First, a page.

Christian Culture
In much of the television landscape explicit references to the everyday influence of Christianity on life is often overlooked. This year, The Jim Gaffigan Show on TV Land deals with the main character and his seriously devout Catholic wife. Often there are jokes about how irreligious Jim is in contrast to his spouse, but overall the show gives a very positive reflection of Catholic life. In fact, as Jim often tries to worm his way out of his Catholic obligations, he often gets his comeuppance for doing so. The characters try to enroll their children in a prestigious Catholic school. Images and statues of Jesus and the saints are clearly on display in their home and are often referenced. And the local priest is portrayed a bit overly earnest, but his genial attitude is set up as a nice foil to Gaffigan’s foibles.

Speaking of television priests, the superhero show Daredevil on Netflix often had scenes with a hard-edged, big city priest. The main character Matt Murdoch/Daredevil would often bring up his Catholicism when struggling with his urge to do violence to criminals. Often he would seek the priest for counseling. And while this priest was not gentle and genial like the priest on, it was still a very positive portrayal of the priesthood. He tells the story about his philosophies when he was a young priest: he thought that Satan was just a fictional representation of sin, but he wasn’t real. Yet after traveling the world as a missionary and seeing real evil, he became convinced of the reality of dark supernatural forces and how they need to be opposed. The Catholic characters on Daredevil do not live the ideal, but you can see the Church and the priesthood as an overall positive.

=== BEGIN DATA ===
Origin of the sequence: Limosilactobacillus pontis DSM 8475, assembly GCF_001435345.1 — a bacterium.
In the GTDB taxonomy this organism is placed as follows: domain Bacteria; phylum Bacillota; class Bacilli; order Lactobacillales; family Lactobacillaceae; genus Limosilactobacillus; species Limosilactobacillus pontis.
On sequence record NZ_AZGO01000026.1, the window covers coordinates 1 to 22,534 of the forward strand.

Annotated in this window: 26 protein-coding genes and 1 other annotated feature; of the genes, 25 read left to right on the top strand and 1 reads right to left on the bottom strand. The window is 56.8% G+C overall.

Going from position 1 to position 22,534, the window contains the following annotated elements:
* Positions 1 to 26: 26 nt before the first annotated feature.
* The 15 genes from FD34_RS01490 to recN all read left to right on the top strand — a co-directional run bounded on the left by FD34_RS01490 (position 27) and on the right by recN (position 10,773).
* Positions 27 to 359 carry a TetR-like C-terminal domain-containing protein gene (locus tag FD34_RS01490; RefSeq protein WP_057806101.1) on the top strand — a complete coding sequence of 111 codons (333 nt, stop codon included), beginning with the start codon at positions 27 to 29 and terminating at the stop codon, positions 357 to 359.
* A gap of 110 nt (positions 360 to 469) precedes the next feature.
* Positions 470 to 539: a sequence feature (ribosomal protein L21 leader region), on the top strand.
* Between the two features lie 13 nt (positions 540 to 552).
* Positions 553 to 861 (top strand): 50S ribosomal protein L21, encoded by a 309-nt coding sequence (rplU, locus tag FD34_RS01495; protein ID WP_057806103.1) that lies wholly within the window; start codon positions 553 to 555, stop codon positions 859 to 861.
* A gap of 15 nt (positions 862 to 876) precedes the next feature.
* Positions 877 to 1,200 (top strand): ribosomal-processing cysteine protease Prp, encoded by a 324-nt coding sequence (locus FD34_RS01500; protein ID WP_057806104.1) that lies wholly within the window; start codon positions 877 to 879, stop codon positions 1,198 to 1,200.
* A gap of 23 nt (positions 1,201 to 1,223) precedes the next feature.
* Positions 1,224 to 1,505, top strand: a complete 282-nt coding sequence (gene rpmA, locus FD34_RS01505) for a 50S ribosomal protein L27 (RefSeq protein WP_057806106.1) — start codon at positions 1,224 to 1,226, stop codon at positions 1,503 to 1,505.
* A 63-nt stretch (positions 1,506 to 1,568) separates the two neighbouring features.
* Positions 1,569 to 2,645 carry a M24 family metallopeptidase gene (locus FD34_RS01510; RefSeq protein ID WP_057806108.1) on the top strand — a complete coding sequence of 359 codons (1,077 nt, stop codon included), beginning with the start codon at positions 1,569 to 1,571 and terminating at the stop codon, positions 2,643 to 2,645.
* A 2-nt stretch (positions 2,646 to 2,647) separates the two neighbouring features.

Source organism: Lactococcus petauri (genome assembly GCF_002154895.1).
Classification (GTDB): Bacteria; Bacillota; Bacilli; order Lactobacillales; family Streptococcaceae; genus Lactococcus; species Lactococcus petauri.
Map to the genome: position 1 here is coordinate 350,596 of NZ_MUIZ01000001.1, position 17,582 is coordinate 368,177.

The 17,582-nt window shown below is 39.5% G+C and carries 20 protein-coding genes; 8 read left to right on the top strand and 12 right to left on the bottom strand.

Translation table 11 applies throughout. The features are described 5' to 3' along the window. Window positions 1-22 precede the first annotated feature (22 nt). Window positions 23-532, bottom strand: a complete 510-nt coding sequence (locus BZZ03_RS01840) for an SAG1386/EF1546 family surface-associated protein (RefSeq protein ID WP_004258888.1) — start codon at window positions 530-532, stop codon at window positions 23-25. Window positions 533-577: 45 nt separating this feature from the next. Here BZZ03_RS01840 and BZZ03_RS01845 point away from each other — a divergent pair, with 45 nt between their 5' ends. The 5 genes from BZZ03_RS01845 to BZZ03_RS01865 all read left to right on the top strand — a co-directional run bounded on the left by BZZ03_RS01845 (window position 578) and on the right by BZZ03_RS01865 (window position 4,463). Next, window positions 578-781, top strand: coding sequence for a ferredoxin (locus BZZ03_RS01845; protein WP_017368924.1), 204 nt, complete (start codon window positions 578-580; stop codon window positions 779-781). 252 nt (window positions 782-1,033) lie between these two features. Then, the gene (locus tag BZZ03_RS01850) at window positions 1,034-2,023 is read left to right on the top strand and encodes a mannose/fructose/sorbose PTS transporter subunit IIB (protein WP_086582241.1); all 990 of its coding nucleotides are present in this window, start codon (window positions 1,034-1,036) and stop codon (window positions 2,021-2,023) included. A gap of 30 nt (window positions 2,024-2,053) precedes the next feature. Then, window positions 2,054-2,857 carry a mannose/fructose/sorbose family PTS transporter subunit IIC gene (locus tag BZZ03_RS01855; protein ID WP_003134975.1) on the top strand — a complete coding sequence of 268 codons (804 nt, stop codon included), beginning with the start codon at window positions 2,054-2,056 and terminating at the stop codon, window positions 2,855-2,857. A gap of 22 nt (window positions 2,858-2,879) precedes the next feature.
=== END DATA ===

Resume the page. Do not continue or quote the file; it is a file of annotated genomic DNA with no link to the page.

And on the show Fargo, there are a lot of bloody and violent encounters involving the criminal underworld. But the heroes of the show (the law enforcement officers and their family) try to live a life of traditional goodness and decency. One of the characters, Betsy, is wife and mother who is dying of cancer. A teenage girl, who has been reading a lot of French existentialism, tells Betsy that the books she is reading say that life is pointless and absurd. The dying woman very calmly and matter-of-factly says to the girl, “We’re put on this earth to do a job, and each of us gets the time we get to do it. When this life is over, and you stand in front of the Lord, well you try and telling Him it was some Frenchman’s joke.” Even though she is surrounded by evil men and crushing sickness, she finds purpose in the life given to her by God. Her statement wasn’t preachy, but a simple statement of her belief. It was beautiful and refreshing.
There are many more things to be said about the popular culture of 2015. But for now, here are some moments that we can use to help illustrate the truth of the Gospel.

Copyright 2016, W.L.Grayson

W.L. Grayson

W.L. Grayson

I am a devoutly Catholic theology teacher who loves a popular culture that often, quite frankly, hates me. I grew up absorbing every movie, TV show, comic book, science fiction novel, etc. I could find. As of today I’ve watched over 2100 movies and tv shows. They take up a huge part of my life. I don’t know that this is a good thing, but it has given me a common vocabulary to draw from in order to illustrate whatever theological point I make in class. I’ve used American Pie the song to explain the Book of Revelation (I’ll post on this some time later) and American Pie the movie to help explain Eucharist (don’t ask). The point is that the popular culture is popular for a reason. It is woven into the fabric of our lives and imaginations, for good or ill. In this blog I will attempt to bring together the things of heaven with the things of earth. Of course this goal may be too lofty for someone like me.